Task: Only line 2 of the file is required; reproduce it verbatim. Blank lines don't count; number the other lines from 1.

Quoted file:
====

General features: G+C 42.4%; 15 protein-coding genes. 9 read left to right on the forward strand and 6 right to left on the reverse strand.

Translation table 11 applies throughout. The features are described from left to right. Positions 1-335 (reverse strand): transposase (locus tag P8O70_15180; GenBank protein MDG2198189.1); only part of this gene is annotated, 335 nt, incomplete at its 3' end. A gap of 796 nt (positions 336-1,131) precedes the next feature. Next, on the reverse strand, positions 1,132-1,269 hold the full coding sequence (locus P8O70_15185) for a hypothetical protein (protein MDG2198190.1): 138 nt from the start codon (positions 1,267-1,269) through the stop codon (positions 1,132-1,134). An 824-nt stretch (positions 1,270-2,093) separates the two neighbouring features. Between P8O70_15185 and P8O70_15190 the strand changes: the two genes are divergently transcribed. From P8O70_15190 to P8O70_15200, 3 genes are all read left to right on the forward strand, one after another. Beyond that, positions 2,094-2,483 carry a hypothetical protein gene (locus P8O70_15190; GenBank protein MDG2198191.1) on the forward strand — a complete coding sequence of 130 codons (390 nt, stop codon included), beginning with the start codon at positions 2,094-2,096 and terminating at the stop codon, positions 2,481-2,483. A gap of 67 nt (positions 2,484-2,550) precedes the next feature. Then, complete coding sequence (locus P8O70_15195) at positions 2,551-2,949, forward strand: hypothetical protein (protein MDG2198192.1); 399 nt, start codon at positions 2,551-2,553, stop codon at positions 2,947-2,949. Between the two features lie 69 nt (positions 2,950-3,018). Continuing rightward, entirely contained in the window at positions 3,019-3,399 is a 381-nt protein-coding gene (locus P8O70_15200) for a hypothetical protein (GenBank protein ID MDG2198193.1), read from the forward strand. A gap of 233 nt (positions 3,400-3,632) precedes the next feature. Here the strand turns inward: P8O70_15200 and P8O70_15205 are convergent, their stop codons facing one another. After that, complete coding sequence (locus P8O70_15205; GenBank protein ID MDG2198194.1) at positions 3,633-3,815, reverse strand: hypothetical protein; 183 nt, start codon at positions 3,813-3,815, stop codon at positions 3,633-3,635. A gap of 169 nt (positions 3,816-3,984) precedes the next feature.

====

Translation table 11 applies throughout. The features are described from left to right. Positions 1-335 (reverse strand): transposase (locus tag P8O70_15180; GenBank protein MDG2198189.1); only part of this gene is annotated, 335 nt, incomplete at its 3' end. A gap of 796 nt (positions 336-1,131) precedes the next feature. Next, on the reverse strand, positions 1,132-1,269 hold the full coding sequence (locus P8O70_15185) for a hypothetical protein (protein MDG2198190.1): 138 nt from the start codon (positions 1,267-1,269) through the stop codon (positions 1,132-1,134). An 824-nt stretch (positions 1,270-2,093) separates the two neighbouring features. Between P8O70_15185 and P8O70_15190 the strand changes: the two genes are divergently transcribed. From P8O70_15190 to P8O70_15200, 3 genes are all read left to right on the forward strand, one after another. Beyond that, positions 2,094-2,483 carry a hypothetical protein gene (locus P8O70_15190; GenBank protein MDG2198191.1) on the forward strand — a complete coding sequence of 130 codons (390 nt, stop codon included), beginning with the start codon at positions 2,094-2,096 and terminating at the stop codon, positions 2,481-2,483. A gap of 67 nt (positions 2,484-2,550) precedes the next feature. Then, complete coding sequence (locus P8O70_15195) at positions 2,551-2,949, forward strand: hypothetical protein (protein MDG2198192.1); 399 nt, start codon at positions 2,551-2,553, stop codon at positions 2,947-2,949. Between the two features lie 69 nt (positions 2,950-3,018). Continuing rightward, entirely contained in the window at positions 3,019-3,399 is a 381-nt protein-coding gene (locus P8O70_15200) for a hypothetical protein (GenBank protein ID MDG2198193.1), read from the forward strand. A gap of 233 nt (positions 3,400-3,632) precedes the next feature. Here the strand turns inward: P8O70_15200 and P8O70_15205 are convergent, their stop codons facing one another. After that, complete coding sequence (locus P8O70_15205; GenBank protein ID MDG2198194.1) at positions 3,633-3,815, reverse strand: hypothetical protein; 183 nt, start codon at positions 3,813-3,815, stop codon at positions 3,633-3,635. A gap of 169 nt (positions 3,816-3,984) precedes the next feature.